Francis Ford Coppola’s film banner American Zoetrope has launched a DVD production lab, and one of its first releases will be the digital edition of “Apocalypse Now” for Paramount Home Video.
Coppola already operates a post-production facility at Zoetrope’s San Francisco HQ, which serves film productions shooting in Northern California in addition to the helmer’s own projects.
The new DVD lab, housed in the post facility, will share American Zoetrope’s staff of 10 employees, offering clients encoding and DVD authoring services, as well as its in-house telecine and sound re-recording studio.
J. Anthony Ruffo, formerly with San Francisco-based post house Pacific Video Resources, has been tapped head DVD compressionist and author.
As one of the lab’s first projects, Coppola is guiding the design of the “Apocalypse Now” DVD, which hits retailers’ shelves on Nov. 9. The disc will include an additional sequence that did not appear in the theatrical release.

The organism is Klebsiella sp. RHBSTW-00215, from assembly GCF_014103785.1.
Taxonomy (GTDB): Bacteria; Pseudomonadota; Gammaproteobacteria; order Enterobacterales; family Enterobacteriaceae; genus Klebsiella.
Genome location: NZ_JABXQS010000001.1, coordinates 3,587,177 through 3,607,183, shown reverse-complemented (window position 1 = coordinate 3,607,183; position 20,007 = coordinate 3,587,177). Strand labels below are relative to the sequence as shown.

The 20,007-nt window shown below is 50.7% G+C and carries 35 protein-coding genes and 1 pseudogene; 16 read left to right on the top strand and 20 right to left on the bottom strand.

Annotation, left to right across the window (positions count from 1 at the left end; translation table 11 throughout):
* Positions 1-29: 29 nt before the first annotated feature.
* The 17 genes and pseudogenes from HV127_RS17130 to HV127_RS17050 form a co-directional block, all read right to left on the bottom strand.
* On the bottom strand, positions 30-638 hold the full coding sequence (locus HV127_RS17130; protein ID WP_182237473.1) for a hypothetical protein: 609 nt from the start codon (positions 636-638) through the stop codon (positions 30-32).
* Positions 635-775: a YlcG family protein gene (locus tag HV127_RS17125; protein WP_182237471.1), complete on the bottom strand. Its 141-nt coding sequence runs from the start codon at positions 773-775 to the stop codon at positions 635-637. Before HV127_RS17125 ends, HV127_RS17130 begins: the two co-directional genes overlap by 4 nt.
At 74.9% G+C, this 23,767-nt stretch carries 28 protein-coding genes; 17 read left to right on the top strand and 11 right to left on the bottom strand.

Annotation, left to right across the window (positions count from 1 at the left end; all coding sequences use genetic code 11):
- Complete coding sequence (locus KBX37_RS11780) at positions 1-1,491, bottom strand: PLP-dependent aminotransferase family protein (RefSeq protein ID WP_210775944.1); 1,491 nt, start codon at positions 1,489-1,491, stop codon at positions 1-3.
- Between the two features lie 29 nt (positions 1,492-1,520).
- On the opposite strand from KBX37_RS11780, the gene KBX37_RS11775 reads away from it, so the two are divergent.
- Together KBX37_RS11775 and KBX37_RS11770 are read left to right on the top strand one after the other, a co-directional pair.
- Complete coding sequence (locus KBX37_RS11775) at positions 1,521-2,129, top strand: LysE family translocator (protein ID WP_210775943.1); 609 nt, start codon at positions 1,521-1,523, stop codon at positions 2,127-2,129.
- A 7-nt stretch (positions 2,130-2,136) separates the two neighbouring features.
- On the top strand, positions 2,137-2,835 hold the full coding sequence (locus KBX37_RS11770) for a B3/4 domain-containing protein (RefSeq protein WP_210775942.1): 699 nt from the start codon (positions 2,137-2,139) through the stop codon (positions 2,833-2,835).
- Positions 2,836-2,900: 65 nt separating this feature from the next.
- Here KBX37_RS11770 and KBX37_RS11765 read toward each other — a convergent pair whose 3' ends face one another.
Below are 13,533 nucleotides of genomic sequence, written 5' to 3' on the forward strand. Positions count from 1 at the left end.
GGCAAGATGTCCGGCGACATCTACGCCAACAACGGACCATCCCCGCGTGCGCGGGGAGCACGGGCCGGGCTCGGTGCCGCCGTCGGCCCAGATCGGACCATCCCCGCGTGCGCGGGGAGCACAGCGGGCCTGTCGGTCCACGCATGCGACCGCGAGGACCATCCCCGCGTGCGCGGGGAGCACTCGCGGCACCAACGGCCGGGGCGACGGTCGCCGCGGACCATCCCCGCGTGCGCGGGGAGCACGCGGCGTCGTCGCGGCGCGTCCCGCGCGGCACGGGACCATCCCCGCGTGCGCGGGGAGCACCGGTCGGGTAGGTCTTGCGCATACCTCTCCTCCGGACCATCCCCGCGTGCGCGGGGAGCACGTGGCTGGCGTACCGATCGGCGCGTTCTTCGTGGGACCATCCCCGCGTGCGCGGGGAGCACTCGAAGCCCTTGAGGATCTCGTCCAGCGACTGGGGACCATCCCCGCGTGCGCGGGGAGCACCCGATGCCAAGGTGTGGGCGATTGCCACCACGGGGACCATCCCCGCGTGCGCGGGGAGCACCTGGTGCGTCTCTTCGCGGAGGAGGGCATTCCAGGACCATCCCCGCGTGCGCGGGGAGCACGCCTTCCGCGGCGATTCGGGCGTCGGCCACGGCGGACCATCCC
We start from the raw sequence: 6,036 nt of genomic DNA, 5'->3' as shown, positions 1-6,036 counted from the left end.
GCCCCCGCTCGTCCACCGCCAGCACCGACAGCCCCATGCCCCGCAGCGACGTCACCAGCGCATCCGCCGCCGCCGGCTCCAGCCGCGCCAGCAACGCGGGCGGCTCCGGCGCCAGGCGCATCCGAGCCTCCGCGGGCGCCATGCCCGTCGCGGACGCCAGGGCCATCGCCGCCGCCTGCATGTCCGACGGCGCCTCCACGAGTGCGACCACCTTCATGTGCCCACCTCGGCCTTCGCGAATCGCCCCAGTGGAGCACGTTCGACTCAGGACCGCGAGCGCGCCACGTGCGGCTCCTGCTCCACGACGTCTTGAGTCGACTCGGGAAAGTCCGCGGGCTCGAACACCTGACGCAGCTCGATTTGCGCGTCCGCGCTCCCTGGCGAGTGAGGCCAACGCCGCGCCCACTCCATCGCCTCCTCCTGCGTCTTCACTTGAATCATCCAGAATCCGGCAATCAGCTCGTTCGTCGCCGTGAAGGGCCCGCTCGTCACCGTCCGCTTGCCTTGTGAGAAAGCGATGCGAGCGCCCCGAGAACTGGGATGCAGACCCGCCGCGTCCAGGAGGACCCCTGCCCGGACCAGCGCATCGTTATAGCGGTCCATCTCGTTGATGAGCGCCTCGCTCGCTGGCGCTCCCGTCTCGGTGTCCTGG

Howie Stein, manager of American Zoetrope’s film facility, said the lab is counting on producing DVDs for other Coppola titles, and negotiations are currently under way with studios. Columbia TriStar Home Video has already released “Bram Stoker’s Dracula” on DVD; Par has yet to release Coppola’s “Godfather” trilogy on the format.
The lab is also producing a DVD of the 1968 black and white cult hit “Fando & Lis,” helmed by Alexandro Jodorowsky. A negative was discovered, restored and transferred in-house, then encoded and authored for upstart San Francisco DVD label Fantoma. Title includes a French television docu about the film and commentary track.
“We’re in the growing stage and feeling our way through what is the perfect match to our approach to projects,” Stein said. “We’re investigating many ways to bring shows in-house. We want to take our film talents and film heritage and translate them to the new medium.”
American Zoetrope most recently provided post work on Wayne Wang’s “Anywhere But Here” for Fox Searchlight and is currently working on Sofia Coppola’s feature bow “The Virgin Suicides” for Paramount Classics, as well as Chris Columbus’ “Bicentennial Man” for Disney.